• lw422
    lw422 Member Posts: 1,399
    Options

    Tough decision; I'd probably go with my doctor's recommendation. I'd also like to add that radiation can also cause lymphedema… so if you are leaning toward rads instead of the lymph node dissection for that reason there are no guarantees with either choice. Good luck to you.

  • iamnobird
    iamnobird Member Posts: 229
    Options

    My oncology practice told me that they believe that radiation instead of removal will become the new standard of care for most people as survival and outcomes are about the same, but that your risk of lymphedema is significantly lower with radiation. I had 1 positive sentinel node so the plan is for me to have radiation after chemo.

    Of course there are no guarantees, there is absolutely a chance of lymphedema with sentinel node removal and radiation, but that chance is quite a bit lower and if outcomes are the same, I prefer that option.

    Anyways, good luck making this decision. My medical team feels strongly that radiation is the best path for me. Maybe you can get them to let you know which they feel is most appropriate for your situation and why.

  • maggie15
    maggie15 Member Posts: 852
    Options

    While the statistical outcomes are the same my oncology team recommended radiation rather than axillary dissection in my case to lower the risk of lymphedema and because they felt the radiation might be more effective. I had LVI and while removing the nodes removes the cancerous cells in them it doesn't kill any that may have escaped into nearby tissue.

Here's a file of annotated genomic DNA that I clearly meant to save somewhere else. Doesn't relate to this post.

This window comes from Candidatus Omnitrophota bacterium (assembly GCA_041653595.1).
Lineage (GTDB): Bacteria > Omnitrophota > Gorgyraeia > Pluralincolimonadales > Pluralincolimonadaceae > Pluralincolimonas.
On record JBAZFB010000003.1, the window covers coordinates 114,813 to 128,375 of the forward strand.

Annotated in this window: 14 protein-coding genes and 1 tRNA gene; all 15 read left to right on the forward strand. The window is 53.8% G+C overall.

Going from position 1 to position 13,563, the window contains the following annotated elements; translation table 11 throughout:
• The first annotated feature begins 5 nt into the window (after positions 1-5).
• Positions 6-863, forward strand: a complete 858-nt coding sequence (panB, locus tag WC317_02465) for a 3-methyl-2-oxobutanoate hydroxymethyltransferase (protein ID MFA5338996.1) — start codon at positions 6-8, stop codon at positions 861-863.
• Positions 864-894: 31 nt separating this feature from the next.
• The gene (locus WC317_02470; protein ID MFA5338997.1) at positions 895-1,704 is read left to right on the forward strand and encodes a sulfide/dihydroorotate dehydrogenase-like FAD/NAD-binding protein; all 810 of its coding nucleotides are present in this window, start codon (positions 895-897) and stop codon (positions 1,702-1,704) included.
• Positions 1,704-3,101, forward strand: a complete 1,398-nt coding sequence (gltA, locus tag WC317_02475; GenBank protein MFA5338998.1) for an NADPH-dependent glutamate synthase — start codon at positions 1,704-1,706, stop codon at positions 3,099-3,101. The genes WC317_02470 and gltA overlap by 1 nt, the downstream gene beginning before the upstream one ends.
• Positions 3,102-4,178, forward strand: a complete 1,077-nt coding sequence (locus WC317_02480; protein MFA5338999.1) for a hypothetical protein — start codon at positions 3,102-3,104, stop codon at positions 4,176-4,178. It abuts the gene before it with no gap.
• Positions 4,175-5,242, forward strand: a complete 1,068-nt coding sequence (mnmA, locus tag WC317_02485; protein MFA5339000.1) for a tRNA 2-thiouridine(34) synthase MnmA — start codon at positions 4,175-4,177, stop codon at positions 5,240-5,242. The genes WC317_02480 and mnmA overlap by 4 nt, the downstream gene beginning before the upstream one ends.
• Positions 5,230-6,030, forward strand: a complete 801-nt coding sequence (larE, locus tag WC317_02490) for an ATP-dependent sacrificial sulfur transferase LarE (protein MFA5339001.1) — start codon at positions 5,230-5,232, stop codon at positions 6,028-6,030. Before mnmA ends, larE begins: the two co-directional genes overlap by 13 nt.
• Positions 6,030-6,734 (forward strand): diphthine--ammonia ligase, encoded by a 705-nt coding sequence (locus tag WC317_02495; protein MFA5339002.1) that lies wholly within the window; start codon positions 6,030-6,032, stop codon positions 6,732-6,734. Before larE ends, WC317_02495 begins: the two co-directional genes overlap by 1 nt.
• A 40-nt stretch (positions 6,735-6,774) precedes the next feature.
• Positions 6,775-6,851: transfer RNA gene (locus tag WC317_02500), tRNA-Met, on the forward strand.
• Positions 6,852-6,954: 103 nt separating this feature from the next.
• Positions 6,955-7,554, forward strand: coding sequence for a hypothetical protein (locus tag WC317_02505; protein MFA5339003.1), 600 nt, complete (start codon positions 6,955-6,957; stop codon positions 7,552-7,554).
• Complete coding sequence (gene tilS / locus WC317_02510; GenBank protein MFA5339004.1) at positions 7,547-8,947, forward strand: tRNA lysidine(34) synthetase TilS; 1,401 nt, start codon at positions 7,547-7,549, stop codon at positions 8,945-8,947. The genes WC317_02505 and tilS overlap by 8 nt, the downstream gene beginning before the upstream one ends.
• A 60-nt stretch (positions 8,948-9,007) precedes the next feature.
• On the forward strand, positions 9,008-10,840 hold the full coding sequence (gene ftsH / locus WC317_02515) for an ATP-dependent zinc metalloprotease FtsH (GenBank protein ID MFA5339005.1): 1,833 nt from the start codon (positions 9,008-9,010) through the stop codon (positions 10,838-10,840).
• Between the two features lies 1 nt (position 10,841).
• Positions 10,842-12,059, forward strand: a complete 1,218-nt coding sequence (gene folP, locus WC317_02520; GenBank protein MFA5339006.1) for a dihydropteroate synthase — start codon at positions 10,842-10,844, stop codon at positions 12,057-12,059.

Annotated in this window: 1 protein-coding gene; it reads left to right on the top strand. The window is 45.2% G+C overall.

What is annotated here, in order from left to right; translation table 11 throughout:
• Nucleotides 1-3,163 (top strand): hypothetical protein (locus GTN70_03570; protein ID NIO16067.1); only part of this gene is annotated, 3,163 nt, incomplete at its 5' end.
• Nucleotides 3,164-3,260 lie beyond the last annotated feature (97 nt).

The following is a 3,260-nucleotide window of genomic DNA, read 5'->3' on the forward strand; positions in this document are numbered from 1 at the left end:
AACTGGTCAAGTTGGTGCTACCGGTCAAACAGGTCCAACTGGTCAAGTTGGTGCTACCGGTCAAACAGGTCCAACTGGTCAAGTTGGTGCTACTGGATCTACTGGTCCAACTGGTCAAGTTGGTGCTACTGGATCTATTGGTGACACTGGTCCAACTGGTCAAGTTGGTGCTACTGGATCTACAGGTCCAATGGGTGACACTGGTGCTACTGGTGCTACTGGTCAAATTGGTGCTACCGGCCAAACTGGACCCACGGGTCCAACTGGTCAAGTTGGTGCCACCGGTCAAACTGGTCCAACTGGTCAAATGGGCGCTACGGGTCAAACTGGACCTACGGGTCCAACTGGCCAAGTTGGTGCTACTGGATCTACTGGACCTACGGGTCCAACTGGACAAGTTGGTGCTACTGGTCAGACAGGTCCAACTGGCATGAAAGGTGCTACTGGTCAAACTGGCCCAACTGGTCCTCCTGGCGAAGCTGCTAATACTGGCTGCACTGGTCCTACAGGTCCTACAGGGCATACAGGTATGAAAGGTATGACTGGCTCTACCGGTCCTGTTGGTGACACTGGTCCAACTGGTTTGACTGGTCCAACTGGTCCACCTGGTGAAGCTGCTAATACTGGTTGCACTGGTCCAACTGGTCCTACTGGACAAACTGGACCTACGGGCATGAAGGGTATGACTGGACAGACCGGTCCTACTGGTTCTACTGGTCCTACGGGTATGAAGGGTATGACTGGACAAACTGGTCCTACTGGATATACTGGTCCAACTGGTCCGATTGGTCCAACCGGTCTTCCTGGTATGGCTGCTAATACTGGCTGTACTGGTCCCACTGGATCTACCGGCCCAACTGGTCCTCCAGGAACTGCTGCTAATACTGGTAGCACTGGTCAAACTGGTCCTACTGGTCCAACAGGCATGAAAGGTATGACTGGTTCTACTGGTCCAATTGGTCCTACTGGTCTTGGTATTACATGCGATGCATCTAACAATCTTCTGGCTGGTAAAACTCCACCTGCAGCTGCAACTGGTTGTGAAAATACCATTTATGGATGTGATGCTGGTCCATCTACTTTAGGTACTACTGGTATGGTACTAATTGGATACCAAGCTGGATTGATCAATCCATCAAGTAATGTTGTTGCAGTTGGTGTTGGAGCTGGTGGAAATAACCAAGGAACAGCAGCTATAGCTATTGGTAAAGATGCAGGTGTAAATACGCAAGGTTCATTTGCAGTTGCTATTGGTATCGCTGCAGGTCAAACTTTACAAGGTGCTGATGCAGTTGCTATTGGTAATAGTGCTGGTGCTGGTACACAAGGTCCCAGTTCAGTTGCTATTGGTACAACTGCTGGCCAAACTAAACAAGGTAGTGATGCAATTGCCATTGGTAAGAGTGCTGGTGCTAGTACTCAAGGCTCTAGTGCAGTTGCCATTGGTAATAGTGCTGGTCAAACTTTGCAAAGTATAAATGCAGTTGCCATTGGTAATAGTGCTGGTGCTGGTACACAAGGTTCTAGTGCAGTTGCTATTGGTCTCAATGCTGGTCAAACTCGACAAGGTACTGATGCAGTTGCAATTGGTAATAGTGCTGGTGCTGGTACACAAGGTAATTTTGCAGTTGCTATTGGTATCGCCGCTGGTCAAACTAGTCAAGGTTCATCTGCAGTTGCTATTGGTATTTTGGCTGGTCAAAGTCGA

Iamnobird's suggestion of asking your medical team for their reasoning (pros and cons) is a good one. I did end up with breast lymphedema but so far my arm has been fine. Good luck with your decision.

  • laughinggull
    laughinggull Member Posts: 511
    edited August 2023
    Options

    This is a tough decision to make and one that requires careful analysis of pros and cons, considering your specific circumstances, like your age and risk of lymphedema (to the extent that it can be measured); I had node involvement, with two palpable nodes confirmed positive for cancer at diagnosis (I was 47) that still had lots of cancer in them after chemo and targeted therapy; I ended up having the full axillary lymph node dissection (ALND), and also radiation. I haven't developed lymphedema so far, but I am also very active (swimmer, runner, weights) and on the thin side, so it looked like my risk of lymphedema was low (although there are no guarantees with lymphedema) and I was willing to take that risk, rather than more recurrence risk.

    Can you ask your MO and surgeon to share with you the data/evidence you need to consider to make your decision? The papers and/or guidance they think apply to your case. You can also see a lymphedema specialist for an assessment. Or get a second opinion somewhere else. When they leave the decision to you, they should help you understand the evidence, pros and cons, risks.

    Best of luck with this difficult decision, let us know how it all goes.